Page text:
Agents as O-1 Sponsors

Many O-1 petitions are filed by traditional employers where the beneficiary will perform one specific job with just one specific employer. In the entertainment industry, however, the traditional employer/employee relationship doesn’t always exist. Many self-employed workers (actors, performers, musicians, etc.) use agents to arrange short-term jobs with multiple employers. There are several options which provide flexibility for agents to file an O-1 petition – but several rules apply.

Below, we explain when an “agent” can file for an O-1 beneficiary and how the evidentiary standard changes with each scenario. One key component of petitioning for O-1 status is ensuring that the work is not “speculative.” This means that a real job must already exist for the foreign national at the time of applying. An individual, regardless of how accomplished, cannot travel to the U.S. in O-1 status for the sole purpose of looking for work.

  • An Agent can be performing the function of the O-1 beneficiary’s U.S. employer:

USCIS believes that an agent actually functions as the U.S. employer when the terms and conditions of the beneficiary’s employment show direct control over the work being relinquished to the agent. USCIS will take a close look at the terms of the contractual agreement (written or oral) to determine the control over the work.

  • An Agent can be a U.S. person or entity authorized by multiple U.S. employer(s) and the beneficiary:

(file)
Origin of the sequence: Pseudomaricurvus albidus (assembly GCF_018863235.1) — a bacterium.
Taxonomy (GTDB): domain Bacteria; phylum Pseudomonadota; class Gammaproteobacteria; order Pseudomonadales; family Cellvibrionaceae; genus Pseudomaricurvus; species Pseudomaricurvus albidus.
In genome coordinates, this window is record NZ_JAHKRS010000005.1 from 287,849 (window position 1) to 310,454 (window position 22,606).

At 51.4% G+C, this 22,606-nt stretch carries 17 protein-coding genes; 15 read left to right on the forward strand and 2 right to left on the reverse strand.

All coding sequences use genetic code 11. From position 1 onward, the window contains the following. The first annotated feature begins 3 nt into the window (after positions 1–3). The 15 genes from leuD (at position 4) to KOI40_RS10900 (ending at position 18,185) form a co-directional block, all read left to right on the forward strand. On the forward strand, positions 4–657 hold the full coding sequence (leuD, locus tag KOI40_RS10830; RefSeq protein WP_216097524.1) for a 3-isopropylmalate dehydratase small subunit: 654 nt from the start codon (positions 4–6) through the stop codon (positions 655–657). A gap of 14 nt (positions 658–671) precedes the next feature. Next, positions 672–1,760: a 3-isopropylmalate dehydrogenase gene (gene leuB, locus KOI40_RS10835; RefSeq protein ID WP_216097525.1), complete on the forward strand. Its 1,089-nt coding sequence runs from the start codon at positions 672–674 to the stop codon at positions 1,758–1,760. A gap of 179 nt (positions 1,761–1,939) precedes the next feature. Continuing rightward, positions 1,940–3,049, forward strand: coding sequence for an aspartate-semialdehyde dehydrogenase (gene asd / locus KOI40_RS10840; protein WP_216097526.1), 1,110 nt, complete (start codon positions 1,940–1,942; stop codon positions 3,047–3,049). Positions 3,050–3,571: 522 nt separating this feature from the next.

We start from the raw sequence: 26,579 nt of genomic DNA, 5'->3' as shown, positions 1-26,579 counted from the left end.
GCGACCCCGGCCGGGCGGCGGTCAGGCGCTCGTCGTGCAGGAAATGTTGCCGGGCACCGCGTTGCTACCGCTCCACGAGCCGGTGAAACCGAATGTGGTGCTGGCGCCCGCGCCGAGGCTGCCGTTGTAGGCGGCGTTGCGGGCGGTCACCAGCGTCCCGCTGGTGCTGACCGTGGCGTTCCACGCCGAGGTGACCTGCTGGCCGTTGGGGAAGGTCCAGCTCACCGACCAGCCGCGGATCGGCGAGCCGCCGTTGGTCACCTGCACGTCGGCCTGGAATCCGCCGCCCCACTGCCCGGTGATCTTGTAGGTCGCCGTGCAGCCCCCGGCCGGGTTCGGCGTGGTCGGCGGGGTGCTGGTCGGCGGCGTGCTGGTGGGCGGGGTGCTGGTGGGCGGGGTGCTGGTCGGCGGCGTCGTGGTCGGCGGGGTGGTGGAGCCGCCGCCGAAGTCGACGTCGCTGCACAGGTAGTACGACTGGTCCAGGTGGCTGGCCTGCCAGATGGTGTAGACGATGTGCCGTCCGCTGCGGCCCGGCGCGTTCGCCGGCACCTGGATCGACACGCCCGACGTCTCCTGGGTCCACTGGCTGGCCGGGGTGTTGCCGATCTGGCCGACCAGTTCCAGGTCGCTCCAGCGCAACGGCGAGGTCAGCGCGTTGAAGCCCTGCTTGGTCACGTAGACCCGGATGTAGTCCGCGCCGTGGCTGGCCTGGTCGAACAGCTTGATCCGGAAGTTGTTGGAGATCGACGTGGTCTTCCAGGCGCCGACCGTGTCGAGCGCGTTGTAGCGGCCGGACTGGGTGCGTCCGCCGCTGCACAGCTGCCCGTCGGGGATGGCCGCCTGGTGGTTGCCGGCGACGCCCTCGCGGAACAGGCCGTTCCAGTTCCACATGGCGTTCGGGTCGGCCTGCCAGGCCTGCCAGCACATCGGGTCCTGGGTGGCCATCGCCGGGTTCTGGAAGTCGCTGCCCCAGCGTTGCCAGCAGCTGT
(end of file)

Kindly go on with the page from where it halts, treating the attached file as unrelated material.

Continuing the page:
Workers in the entertainment industry often take on numerous short-term jobs in the U.S. for various employers. Instead of requiring a separate O-1 filing for each job, USCIS allows an agent to file a single petition on behalf of the beneficiary. The petition should include enough evidence confirming the beneficiary services.

USCIS also wants to ensure that the beneficiary is truly coming to perform work that’s lined up, so they require a very detailed itinerary of the assignments specifying the beneficiary’s existing employment.

  • An Agent can be a U.S. person or entity authorized by a foreign employer(s) to act in its place as an agent:

For the purposes of this visa category, a foreign employer who has actual work in the U.S. for one of their employees who would otherwise qualify under the O regulation, may utilize an individual or company with a U.S. presence for filing purposes. The U.S. individual or company would agree to accept service of process on behalf of the foreign employer regarding the petition.

The information provided above gives a brief overview of the agent and O-1 relationship, but the filings of these petition can prove to be extensive and require the proper preparation.  Therefore, allow Berardi Immigration Law to assist you with your O-1 petition and contact us today.

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